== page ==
During the last WWP webinar, representatives of Brazil and Colombia presented the countries' strategies regarding intersectoral coordination aimed at managing social policies
Brasilia, September 29, 2016 - "Intersectoral coordination is the key to build social protection systems and to implement social protection programs because poverty has multidimensional characteristics, and different households have different needs. Coordination allows to reduce fragmentation and make better use of existing resources”. That is how Eric Zapatero Larrio, social protection expert at the World Bank, summed up the importance of the issue discussed last Thursday in the webinar Tools for Intersectoral Coordination – How to Integrate Social Policies in Conditional Cash Transfer Programs, where he acted as moderator.
The virtual seminar was organized by the Brazil Learning Initiative for a World without Poverty (WWP) in partnership with the socialprotection.org platform. This is the second of a series of meetings entitled "The Brazilian Experience on Social Protection Programs".
The first speaker was Rodrigo Lofrano, Coordinator of the Bolsa Familia Program's (PBF) Conditionalities at the Brazilian Ministry of Agrarian and Social Development. Lofrano presented the details of decisions regarding the management of the program’s conditionalities in terms of health, education and social assistance (learn about them here).
In Brazil, conditionalities are monitored first by setting up a database of children, adolescents and women who need to be accompanied to attest to compliance. Later on, those that have not complied with the program’s conditionalities are identified and actions are undertaken to locate these families and prioritize their access to social programs and services.
Lofrano also explained the requirements to leverage integration of municipal, state and federal authorities. First of all, focal points must be defined. “Every municipality in Brazil has a technician - a civil servant - responsible for the conditionalities’ monitoring, which is true for social assistance, but also on the health and education secretariats", he stated. Then, according to Lofrano, it is necessary to outline the mandates through political agreements and empower technicians who will deal directly with the beneficiaries.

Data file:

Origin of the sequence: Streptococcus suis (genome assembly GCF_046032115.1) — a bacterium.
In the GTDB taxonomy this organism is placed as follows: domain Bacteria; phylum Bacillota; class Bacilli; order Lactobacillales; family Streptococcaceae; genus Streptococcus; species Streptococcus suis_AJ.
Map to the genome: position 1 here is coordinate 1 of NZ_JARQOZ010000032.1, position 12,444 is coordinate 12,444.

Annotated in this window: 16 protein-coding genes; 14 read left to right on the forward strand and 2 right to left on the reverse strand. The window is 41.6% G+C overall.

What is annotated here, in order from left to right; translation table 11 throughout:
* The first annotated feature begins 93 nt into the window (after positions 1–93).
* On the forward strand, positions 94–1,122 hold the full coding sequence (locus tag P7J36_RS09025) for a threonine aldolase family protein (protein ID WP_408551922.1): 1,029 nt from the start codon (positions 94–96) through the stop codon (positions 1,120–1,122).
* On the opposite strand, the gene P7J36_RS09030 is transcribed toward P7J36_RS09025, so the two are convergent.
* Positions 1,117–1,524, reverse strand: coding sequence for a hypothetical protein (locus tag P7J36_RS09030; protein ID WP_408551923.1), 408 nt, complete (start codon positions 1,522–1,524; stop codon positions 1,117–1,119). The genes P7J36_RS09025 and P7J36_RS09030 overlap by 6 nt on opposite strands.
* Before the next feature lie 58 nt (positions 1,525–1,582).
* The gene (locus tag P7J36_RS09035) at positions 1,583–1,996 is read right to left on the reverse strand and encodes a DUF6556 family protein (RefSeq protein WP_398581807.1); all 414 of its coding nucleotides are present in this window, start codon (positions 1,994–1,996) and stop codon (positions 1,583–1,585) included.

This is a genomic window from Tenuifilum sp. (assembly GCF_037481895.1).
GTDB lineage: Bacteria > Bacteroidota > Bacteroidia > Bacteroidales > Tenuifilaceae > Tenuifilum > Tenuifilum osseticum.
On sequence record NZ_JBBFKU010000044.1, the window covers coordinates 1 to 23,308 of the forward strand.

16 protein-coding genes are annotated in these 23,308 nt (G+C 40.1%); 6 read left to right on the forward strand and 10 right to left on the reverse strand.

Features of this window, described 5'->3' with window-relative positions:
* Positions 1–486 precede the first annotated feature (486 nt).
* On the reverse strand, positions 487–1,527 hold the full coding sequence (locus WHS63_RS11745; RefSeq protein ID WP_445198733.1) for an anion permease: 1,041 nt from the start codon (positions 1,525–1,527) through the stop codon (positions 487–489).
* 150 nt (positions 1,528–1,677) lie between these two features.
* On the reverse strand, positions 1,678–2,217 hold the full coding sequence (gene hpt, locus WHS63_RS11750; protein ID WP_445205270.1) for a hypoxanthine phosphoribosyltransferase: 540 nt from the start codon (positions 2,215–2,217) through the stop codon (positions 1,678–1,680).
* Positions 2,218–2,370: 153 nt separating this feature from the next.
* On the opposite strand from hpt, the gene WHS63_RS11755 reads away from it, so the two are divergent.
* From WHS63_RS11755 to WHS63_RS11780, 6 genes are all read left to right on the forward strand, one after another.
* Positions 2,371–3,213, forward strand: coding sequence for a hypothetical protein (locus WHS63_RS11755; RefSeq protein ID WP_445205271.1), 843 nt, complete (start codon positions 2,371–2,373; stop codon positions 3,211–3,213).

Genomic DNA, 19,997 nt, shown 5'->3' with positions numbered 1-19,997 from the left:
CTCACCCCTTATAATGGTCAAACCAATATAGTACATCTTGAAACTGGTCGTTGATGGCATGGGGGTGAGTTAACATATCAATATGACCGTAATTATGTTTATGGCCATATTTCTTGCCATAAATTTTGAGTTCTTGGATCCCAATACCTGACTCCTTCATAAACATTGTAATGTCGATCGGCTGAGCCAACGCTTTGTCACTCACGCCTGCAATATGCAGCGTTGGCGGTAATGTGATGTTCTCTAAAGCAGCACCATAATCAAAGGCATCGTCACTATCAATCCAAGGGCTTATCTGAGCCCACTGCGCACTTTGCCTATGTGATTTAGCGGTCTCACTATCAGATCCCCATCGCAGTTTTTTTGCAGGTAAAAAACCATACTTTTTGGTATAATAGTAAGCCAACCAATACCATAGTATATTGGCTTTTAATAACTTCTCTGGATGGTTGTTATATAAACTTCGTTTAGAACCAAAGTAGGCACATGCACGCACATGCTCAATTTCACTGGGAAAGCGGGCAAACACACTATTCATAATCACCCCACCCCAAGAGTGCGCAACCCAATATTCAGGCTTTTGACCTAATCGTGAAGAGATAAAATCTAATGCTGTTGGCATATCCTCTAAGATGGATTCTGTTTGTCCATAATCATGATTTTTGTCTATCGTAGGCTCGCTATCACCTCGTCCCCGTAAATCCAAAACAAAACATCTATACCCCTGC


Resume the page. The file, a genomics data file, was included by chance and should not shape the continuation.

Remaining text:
PBF has three online systems to monitor and follow-up beneficiaries: one for health, one for education and another one for specific conditionalities (learn about them here). Therefore, there is no single information system. “We can’t speak of interoperability nowadays, since integration between systems is not automatic, but there is a specific design for databases to talk to each other", he explains.
The second speaker, Andrea Léon López, Director of Family and Community Support in the Department for Social Prosperity of Colombia, provided details about the country's strategy to fight extreme poverty through the Unidos program. The goal is to take 1.5 million people out of multidimensional poverty, which currently affects 9.6 million Colombians. To do that, intersectoral coordination is paramount.
The Colombian method is based on social workers who carry out on-site monitoring of families and communities and the development of diagnostics and work plans aimed at eradicating multidimensional poverty according to the specific needs of each household and community.
The Colombian government is therefore focused on working with civil society, public authorities, the private sector and international entities in order to respond to these needs. Every family is taken into account and stops participating in the program once they meet three criteria: overcoming extreme poverty (income-wise), multidimensional poverty and achieving 11 prerequisites divided in areas such as health, education, work, etc.
After the presentations, moderator Eric Zapatero Larrio reminded participants that interinstitutional coordination of all agents involved in social policies is a common challenge to all countries, although "there is no ‘one fits all’ solution. We see from international experience that some countries go for a more centralised approach, others for more decentralised ones, like Brazil and Chile”.
The third webinar of this series is scheduled for the last week of November and will address the strengthening of family farming. Subscribe to the WWP Newsletter to stay on top of news and events.